- The Red Prince: The Fall of a Dynasty and the Rise of Modern Europe by Timothy Snyder
Bodley Head, 344 pp, £20.00, June 2008, ISBN 978 0 224 08152 8
Readers with a taste for misfortune and ineffectiveness are more likely than others to enjoy this extended study of Wilhelm von Habsburg, the eponymous ‘Red Prince’. To begin with, Habsburg though he undoubtedly was, and an archduke to boot, Wilhelm hardly cut much of a figure among those closest to the throne occupied by Karl, the wartime successor to the aged Franz Josef and the last of the emperors to rule over Austria. Nor was Wilhelm much of a ‘red’, though the blurb-writers for the book do their best to turn him into something of a martyr to both the anti-Nazi and the anti-Communist cause. In fact he seems to have been ready to flirt with almost any group, the Communists aside, that he hoped might put him in a post appropriate to his rank.
Vol. 30 No. 17 · 11 September 2008
Dan Jacobson writes that before the First World War the Habsburg Empire was challenged on one side by ‘a cluster of embryonic nations’ and, on the other, by ‘those European countries – Russia, Britain, France, even Serbia and Poland, with Germany always the most forceful among them – that prided themselves on an “accomplished” sense of national consciousness’ (LRB, 14 August). Had he read Timothy Snyder’s book more carefully, Jacobson would have known that in 1914 there was no independent country called Poland. In the Great War some Poles fought for their independence on the side of Austria and Germany against the Russian Empire, while others fought for Poland on the side of the Western allies and Russia.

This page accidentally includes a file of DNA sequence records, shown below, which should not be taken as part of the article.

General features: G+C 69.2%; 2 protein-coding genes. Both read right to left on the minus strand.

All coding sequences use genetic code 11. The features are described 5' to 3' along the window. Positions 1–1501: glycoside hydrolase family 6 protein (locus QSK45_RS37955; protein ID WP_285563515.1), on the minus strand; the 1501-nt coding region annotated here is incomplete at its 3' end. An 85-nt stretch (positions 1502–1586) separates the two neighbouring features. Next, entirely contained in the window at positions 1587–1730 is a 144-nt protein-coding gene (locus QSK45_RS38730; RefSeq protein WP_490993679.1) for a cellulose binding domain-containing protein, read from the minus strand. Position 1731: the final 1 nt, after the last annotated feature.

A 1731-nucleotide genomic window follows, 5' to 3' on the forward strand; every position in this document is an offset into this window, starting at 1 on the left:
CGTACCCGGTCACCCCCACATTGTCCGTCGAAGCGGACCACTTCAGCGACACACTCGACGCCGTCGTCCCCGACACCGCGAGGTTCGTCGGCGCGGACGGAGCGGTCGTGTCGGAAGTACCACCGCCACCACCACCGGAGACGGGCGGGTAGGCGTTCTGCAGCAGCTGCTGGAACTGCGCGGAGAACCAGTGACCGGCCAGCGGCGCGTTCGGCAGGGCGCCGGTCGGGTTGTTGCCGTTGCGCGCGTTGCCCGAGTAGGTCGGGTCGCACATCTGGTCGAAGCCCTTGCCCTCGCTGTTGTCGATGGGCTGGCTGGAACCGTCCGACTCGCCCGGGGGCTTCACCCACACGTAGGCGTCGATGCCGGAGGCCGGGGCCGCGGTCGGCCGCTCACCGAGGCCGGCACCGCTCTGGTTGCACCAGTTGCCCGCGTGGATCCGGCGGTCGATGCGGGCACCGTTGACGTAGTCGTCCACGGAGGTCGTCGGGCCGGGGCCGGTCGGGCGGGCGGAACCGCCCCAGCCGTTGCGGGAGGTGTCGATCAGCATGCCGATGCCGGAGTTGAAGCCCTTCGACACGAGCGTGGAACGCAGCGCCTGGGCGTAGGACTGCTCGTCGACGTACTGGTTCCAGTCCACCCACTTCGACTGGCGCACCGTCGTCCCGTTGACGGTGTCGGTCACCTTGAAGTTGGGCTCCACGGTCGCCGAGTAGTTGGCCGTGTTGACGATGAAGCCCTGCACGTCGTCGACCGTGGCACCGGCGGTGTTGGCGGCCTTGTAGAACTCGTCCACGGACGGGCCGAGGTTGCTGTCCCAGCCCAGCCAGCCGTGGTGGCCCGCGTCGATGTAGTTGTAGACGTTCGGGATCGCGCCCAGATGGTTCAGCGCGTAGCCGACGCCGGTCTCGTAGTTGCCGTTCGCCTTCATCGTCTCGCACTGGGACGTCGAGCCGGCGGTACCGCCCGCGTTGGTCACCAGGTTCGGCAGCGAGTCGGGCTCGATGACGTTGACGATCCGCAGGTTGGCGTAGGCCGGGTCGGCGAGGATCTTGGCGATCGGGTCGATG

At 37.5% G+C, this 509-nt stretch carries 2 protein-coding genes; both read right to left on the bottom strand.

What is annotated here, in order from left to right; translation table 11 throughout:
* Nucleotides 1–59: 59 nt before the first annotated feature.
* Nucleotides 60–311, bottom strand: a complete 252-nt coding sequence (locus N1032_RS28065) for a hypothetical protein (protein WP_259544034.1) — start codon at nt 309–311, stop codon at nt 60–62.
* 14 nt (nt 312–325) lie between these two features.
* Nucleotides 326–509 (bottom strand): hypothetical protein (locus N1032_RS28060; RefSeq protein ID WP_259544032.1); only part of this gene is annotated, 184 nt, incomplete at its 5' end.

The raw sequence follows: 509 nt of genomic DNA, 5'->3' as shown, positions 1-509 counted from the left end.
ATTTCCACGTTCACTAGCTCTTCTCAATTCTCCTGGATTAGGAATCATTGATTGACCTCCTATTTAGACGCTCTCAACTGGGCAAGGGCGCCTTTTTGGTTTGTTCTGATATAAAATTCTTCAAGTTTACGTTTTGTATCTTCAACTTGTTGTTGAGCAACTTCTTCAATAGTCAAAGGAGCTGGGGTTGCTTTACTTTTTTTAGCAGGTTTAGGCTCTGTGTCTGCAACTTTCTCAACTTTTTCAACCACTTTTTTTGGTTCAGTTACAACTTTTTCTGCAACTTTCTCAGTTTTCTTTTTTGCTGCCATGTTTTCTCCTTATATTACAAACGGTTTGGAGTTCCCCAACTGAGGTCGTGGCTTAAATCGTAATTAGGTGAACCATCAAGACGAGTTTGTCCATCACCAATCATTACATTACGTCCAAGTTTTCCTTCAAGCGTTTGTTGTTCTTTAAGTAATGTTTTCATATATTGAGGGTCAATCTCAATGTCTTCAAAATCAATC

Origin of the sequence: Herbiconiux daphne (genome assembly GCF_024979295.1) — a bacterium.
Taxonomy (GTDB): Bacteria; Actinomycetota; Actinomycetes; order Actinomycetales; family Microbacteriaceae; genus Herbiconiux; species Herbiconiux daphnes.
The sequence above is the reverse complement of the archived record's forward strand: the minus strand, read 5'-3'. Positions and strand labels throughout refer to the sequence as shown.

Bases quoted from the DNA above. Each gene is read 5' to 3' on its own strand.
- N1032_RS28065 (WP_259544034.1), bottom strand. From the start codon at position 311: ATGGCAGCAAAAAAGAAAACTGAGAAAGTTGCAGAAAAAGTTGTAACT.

Jacobson fails to see the value of Snyder’s novel approach. The book is much more than the story of a minor and odd member of the Habsburg family. Snyder uses the life of Wilhelm von Habsburg, the ‘Red Prince’, who chose to become a Ukrainian, and the lives of his brother and father, who became Poles, to show how the Polish Question and the less well-known Ukrainian Question were problems not only for Vienna but also for St Petersburg. He connects the political processes in the Habsburg and Romanov monarchies and their successor states, and makes clear that the Ukrainian problem cannot be understood historically only as an internal problem for Russia.